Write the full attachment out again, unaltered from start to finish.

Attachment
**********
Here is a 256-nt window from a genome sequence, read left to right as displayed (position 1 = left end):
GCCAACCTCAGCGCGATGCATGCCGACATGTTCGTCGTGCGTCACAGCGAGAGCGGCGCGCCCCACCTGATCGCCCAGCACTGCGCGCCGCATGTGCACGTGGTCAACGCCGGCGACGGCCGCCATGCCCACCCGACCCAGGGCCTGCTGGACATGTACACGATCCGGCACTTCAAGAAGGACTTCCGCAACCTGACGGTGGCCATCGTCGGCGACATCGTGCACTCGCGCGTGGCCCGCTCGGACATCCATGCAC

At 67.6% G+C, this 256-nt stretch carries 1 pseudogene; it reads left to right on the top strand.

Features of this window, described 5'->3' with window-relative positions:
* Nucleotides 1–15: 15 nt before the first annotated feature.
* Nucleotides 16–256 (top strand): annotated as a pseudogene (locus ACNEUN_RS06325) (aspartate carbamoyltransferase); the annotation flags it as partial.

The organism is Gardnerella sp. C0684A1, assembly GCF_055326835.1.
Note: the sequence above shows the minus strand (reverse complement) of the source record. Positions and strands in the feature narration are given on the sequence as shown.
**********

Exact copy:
Here is a 256-nt window from a genome sequence, read left to right as displayed (position 1 = left end):
GCCAACCTCAGCGCGATGCATGCCGACATGTTCGTCGTGCGTCACAGCGAGAGCGGCGCGCCCCACCTGATCGCCCAGCACTGCGCGCCGCATGTGCACGTGGTCAACGCCGGCGACGGCCGCCATGCCCACCCGACCCAGGGCCTGCTGGACATGTACACGATCCGGCACTTCAAGAAGGACTTCCGCAACCTGACGGTGGCCATCGTCGGCGACATCGTGCACTCGCGCGTGGCCCGCTCGGACATCCATGCAC

At 67.6% G+C, this 256-nt stretch carries 1 pseudogene; it reads left to right on the top strand.

Features of this window, described 5'->3' with window-relative positions:
* Nucleotides 1–15: 15 nt before the first annotated feature.
* Nucleotides 16–256 (top strand): annotated as a pseudogene (locus ACNEUN_RS06325) (aspartate carbamoyltransferase); the annotation flags it as partial.

The organism is Gardnerella sp. C0684A1, assembly GCF_055326835.1.
Note: the sequence above shows the minus strand (reverse complement) of the source record. Positions and strands in the feature narration are given on the sequence as shown.